The Magical Mount Stewart Gardens

Today is Valentine’s Day and I want to celebrate it by taking you to what has been voted one of the world’s top ten gardens: Mount Stewart Gardens in Co. Down, Northern Ireland. It was created by Edith, Marchioness of Londonderry from 1921 on as a place to ‘be lived in and enjoyed’.

A garden needs a lot of upkeep as represented here by the full wheelbarrow. Lady Londonderry loved splashes of colour – the more brilliant the better.

Lady Londonderry was a a fascinating woman: a renowned political hostess; a supporter of Women’s Suffrage; the first woman to be appointed a Dame Commander of the O.B.E, in the Military Division, in 1917; the first woman magistrate; together with many other honours. Her achievements deserve a blog of their own but today I’m concentrating on her enchanting garden.

She loved magnificent trees, too.

Lady Londonderry, who had been a suffragette, wanted equality in her garden. Here, ordinary, common plants arrived of their own volition. Lady Londonderry had no objection. Daisies and buttercups were welcome to grow next to exotic flowers from the Far East, for example. All that was required of them was that they fitted in; if they were happy where they were, and their colours and looks complemented the flowers around them, then they were welcome to stay.

All flowers are welcome

She wanted her gardens to be a source of pleasure and fun. What she was looking for in her planting was a sort colourful exuberance, and an explosion of colour and scents. What’s more, she wanted it all year round.

It’s May, and dozens of tulips in terracotta pots celebrate. In the background we can see Mount Stewart House.  

She set about acquiring plants from across the globe – the more exotic the better. Mount Stewart is situated on the Ards Peninsula on the east side of Strangford Lough, a sea lough which benefits from the Gulf Stream’s warm current. The other side of the Ards Peninsula faces Scotland and the chilly Irish Sea. The Peninsula itself is a microclimate which allows plants that normally prefer a much warmer climate to flourish. Carefully planted cypresses along the Irish Sea side of the peninsula, shelters the Mount Stewart gardens from Atlantic storms.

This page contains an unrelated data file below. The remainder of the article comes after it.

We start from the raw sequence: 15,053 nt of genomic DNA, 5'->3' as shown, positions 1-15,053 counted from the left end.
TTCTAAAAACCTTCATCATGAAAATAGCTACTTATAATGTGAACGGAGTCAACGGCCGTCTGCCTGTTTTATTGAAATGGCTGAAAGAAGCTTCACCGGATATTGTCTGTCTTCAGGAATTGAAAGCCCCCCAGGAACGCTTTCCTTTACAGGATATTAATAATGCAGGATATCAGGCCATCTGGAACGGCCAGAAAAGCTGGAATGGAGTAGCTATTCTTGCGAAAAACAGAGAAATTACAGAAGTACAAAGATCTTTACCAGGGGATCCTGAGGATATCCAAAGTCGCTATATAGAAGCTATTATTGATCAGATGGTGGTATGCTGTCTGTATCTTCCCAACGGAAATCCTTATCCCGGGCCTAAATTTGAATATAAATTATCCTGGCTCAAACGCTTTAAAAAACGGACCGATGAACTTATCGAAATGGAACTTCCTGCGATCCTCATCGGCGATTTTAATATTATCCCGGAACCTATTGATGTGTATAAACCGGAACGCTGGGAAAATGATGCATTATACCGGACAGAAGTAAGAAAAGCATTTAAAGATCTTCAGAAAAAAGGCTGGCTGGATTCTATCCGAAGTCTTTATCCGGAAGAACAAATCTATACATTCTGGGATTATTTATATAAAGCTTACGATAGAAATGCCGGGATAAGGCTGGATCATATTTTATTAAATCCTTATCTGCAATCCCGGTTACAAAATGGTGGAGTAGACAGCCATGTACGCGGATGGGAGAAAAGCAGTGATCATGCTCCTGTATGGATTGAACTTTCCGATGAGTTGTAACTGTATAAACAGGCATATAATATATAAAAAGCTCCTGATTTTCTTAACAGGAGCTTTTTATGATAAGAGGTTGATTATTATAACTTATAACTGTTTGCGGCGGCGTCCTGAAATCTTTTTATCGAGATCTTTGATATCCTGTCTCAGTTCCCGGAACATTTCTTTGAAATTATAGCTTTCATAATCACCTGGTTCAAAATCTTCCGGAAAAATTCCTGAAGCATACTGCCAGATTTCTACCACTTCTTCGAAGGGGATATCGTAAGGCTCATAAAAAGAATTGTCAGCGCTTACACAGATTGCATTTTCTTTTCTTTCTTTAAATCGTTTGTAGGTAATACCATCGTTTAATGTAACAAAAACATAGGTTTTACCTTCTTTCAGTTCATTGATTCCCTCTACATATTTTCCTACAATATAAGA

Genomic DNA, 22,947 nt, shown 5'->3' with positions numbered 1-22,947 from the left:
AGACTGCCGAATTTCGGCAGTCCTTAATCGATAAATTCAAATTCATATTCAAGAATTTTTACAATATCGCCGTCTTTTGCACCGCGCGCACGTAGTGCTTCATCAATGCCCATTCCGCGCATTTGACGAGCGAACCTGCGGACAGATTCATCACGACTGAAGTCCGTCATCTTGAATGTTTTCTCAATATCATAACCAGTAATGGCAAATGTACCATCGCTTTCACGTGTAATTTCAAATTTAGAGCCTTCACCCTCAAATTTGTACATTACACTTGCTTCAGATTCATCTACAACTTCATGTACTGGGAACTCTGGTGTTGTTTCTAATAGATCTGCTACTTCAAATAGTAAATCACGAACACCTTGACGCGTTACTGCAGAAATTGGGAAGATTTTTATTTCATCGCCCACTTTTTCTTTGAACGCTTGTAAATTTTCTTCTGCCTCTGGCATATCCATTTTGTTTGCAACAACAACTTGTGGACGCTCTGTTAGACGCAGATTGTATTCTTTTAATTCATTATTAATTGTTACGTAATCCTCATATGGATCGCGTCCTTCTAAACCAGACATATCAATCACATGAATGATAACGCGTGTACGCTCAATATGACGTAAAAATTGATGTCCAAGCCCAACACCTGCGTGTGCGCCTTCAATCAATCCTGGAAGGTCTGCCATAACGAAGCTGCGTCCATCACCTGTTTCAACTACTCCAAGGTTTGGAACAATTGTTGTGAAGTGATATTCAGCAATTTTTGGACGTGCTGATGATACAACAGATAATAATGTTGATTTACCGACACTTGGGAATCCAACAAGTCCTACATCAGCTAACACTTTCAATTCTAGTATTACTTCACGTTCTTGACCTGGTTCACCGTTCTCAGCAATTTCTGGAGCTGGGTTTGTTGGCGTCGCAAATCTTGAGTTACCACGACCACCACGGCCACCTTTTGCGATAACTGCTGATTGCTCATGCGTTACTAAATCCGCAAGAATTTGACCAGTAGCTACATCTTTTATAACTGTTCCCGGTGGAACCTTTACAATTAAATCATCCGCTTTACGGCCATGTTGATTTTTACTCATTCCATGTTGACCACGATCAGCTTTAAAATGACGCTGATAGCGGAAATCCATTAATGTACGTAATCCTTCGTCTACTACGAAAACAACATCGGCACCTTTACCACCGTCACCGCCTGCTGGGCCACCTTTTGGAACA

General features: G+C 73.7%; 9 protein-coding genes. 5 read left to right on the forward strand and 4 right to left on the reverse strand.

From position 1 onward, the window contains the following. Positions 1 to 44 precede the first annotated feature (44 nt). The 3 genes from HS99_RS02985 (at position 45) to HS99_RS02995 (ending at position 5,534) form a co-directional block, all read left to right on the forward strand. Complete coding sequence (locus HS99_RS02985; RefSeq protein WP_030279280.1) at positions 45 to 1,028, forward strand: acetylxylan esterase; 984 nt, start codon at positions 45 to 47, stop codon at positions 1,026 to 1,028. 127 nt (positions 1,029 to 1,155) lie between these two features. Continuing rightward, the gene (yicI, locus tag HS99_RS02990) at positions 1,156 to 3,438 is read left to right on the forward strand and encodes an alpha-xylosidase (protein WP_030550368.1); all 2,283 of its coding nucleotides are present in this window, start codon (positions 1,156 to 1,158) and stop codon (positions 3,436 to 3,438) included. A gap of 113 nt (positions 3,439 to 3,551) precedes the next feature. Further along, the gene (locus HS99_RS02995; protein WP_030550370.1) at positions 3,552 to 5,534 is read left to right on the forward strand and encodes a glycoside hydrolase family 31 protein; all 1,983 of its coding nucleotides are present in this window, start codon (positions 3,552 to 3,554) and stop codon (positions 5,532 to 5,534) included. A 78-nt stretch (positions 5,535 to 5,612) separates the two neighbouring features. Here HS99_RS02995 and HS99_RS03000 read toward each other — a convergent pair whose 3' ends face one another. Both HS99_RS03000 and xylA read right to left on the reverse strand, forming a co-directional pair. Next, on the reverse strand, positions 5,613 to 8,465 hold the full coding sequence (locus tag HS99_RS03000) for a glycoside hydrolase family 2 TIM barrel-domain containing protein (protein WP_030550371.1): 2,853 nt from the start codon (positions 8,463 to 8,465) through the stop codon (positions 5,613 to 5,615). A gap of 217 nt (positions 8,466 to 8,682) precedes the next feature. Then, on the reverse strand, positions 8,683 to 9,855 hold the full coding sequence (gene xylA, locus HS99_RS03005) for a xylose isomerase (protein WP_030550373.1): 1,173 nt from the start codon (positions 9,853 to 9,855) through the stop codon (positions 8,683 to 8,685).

The Spanish garden faces Mount Stewart House

She and her husband visited a lot of famous gardens on the continent which inspired her to create her own versions of what she saw.  Take the Alhambra in Grenada. The gardens of the Generalife are famous for their water features and geometric topiary, and this is echoed in Lady Londonderry’s formally laid out Spanish Garden with its high-sided clipped cypress hedge and central circular pond edged in stone.

Original 13th century Moorish tiles enhance the Spanish ambience.

Also facing the house but from a different angle is the Shamrock Garden and here she celebrated the Irish legend of the Red Hand of Ulster which tells the story of two Viking brothers who raced their long ships from the Mull of Kintyre in Scotland to the Antrim Coast. Whichever brother’s hand was the first to touch Irish soil would be king of Ireland. The younger brother, Lobraid, began to fall behind, so he cut off his left hand and threw it onto the beach – and claimed the prize.

Lobraid’s left hand in the centre of the Shamrock Garden, is always planted with red flowers. The red tulips are over and are about to be replaced by different red flowers.  

Also facing Mount Stewart House is the Italian Garden which has a number of tall columns supporting strange creatures – one of which is a gryphon.

The Italian Garden

I’m zooming in to look at the gryphon – a legendary creature with the body, tail and back legs of a lion, and the head and wings of an eagle.